Sending Mail Over SMTP

SparkPost also accepts email over traditional SMTP – with a few modern twists. To authenticate, set the SMTP password to a SparkPost API key with “Send via SMTP” permissions. In short, you can set metadata, tags, and configuration options by including a custom header named X-MSYS-API in your messages which is roughly analogous to Mailjet’s X-MAILJET- and X-MJ- headers. You can read the full SparkPost SMTP API reference documentation here.

Note: If you’d like to use advanced features like dynamic message generation with templates and personalization, you should use the REST API’s transmission, template and substitution capabilities.

Templates

SparkPost templates offer the same variable substitution capabilities, conditional blocks, structured data, and loops that are available with Mailjet’s template language. Where Mailjet uses both double curly braces and curly braces with percent signs for different blocks, SparkPost only uses double curly braces. SparkPost can also store templates within your account for re-use and to separate content management from the API calls that trigger delivery.

Here are a few example template snippets to show what’s possible:

  • Basic substitution: Hello {{firstName}}
  • Default values: Hello {{firstName or 'Captain'}}
  • Conditionals: {{if pet.species.name == 'cat'}} Miaow! {{else}} Woof! {{end}}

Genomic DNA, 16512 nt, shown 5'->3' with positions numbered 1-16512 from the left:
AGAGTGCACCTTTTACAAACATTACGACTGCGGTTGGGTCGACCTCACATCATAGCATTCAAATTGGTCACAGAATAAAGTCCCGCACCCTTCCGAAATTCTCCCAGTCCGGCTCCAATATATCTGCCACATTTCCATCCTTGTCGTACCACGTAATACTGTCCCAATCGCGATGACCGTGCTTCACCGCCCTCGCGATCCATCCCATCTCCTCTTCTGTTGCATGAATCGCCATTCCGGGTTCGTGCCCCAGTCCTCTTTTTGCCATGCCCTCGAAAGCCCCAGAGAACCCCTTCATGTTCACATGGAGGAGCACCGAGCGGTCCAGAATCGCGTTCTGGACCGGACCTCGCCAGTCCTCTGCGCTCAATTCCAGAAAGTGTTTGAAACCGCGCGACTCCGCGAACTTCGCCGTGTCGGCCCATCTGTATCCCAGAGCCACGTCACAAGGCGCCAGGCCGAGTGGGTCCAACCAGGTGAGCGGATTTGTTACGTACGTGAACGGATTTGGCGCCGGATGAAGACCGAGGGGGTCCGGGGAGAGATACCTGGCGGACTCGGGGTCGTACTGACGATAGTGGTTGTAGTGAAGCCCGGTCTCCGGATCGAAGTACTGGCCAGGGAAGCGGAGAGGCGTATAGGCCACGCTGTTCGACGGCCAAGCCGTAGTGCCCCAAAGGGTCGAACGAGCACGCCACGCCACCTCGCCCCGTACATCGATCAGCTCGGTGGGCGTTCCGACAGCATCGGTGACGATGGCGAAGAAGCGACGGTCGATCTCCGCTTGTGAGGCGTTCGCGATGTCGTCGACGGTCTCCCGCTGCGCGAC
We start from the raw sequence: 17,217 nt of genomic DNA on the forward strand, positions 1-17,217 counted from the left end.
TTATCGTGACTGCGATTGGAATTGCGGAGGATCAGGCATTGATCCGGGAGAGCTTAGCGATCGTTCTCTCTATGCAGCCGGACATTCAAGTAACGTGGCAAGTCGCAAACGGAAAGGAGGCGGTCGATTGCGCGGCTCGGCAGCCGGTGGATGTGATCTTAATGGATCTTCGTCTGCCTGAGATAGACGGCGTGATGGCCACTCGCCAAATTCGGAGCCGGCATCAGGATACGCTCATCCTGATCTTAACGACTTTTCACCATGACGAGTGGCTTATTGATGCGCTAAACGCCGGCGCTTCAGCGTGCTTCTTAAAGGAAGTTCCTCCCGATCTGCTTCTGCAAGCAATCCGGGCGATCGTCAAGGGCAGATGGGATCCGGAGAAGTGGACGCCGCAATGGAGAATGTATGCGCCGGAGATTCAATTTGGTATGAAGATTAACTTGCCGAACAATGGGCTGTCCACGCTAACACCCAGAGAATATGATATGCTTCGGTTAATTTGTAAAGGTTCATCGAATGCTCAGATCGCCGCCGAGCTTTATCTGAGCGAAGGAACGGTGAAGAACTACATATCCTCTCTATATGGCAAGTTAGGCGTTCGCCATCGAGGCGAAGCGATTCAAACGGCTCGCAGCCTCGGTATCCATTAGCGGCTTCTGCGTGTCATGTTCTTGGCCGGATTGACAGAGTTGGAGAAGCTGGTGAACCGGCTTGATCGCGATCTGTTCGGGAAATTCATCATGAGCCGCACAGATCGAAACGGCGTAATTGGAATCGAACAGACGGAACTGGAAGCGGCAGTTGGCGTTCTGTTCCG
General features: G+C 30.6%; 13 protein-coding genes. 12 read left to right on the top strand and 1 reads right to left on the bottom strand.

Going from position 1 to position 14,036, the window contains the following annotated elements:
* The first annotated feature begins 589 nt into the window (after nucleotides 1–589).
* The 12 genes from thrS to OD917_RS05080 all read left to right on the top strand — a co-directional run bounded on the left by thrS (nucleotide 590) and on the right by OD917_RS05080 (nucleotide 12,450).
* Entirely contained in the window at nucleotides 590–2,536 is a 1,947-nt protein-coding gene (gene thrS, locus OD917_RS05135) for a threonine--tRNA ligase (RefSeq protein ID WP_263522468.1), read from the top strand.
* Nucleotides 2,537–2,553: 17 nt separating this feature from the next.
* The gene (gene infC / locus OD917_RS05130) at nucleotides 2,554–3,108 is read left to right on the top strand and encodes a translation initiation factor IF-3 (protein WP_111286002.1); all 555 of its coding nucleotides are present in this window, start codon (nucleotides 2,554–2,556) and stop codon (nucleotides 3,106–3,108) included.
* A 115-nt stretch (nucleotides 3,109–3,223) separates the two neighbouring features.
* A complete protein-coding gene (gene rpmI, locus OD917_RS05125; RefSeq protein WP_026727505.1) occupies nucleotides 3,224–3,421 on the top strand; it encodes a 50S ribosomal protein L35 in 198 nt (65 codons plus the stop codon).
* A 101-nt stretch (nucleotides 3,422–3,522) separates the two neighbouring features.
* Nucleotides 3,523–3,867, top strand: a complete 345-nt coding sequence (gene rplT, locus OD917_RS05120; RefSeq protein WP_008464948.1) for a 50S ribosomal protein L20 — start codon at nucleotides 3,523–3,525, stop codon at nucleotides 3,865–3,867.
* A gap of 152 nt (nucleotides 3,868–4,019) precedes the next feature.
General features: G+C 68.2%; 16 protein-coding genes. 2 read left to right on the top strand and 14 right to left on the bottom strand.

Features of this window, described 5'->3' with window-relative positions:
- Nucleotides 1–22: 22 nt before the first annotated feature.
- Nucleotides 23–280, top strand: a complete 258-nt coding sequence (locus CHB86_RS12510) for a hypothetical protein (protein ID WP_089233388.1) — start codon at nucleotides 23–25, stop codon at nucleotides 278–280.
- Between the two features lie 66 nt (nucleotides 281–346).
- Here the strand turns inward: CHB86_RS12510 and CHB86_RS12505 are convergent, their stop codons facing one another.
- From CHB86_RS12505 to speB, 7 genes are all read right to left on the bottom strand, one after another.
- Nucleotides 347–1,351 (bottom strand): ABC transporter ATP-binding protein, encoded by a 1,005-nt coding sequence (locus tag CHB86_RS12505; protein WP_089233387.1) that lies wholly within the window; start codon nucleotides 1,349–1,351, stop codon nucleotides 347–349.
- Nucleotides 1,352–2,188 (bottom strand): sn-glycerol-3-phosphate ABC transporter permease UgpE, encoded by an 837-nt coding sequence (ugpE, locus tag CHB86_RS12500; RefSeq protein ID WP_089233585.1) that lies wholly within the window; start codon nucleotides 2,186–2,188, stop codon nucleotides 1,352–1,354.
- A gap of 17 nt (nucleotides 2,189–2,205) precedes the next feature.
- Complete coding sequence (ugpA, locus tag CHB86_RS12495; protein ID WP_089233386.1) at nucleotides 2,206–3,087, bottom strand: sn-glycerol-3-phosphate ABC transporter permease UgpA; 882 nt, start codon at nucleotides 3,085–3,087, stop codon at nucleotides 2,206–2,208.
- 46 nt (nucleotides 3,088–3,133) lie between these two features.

• Iteration: {{each cartItems}} {{loop_var}} {{end}}

To explore further, you can create, edit, and preview your templates (using test substitution data) within SparkPost (EU) or using the templates API endpoint.

Tracking Your Email Activity

SparkPost offers 2 levels of tracking information. The first is aggregate metrics which are broadly equivalent to Mailjets key performance statistics – rolled-up, time-windowed summaries of your activity. These are viewable as customizable time series graphs (EU) and also are available programmatically using the metrics API endpoint. The second level of tracking information exposes the more fine-grained individual activity used to build our aggregate metrics. This individual activity is also available two ways – through the message events (EU) page, or through the message events API endpoint and webhooks which let you process the data however you like.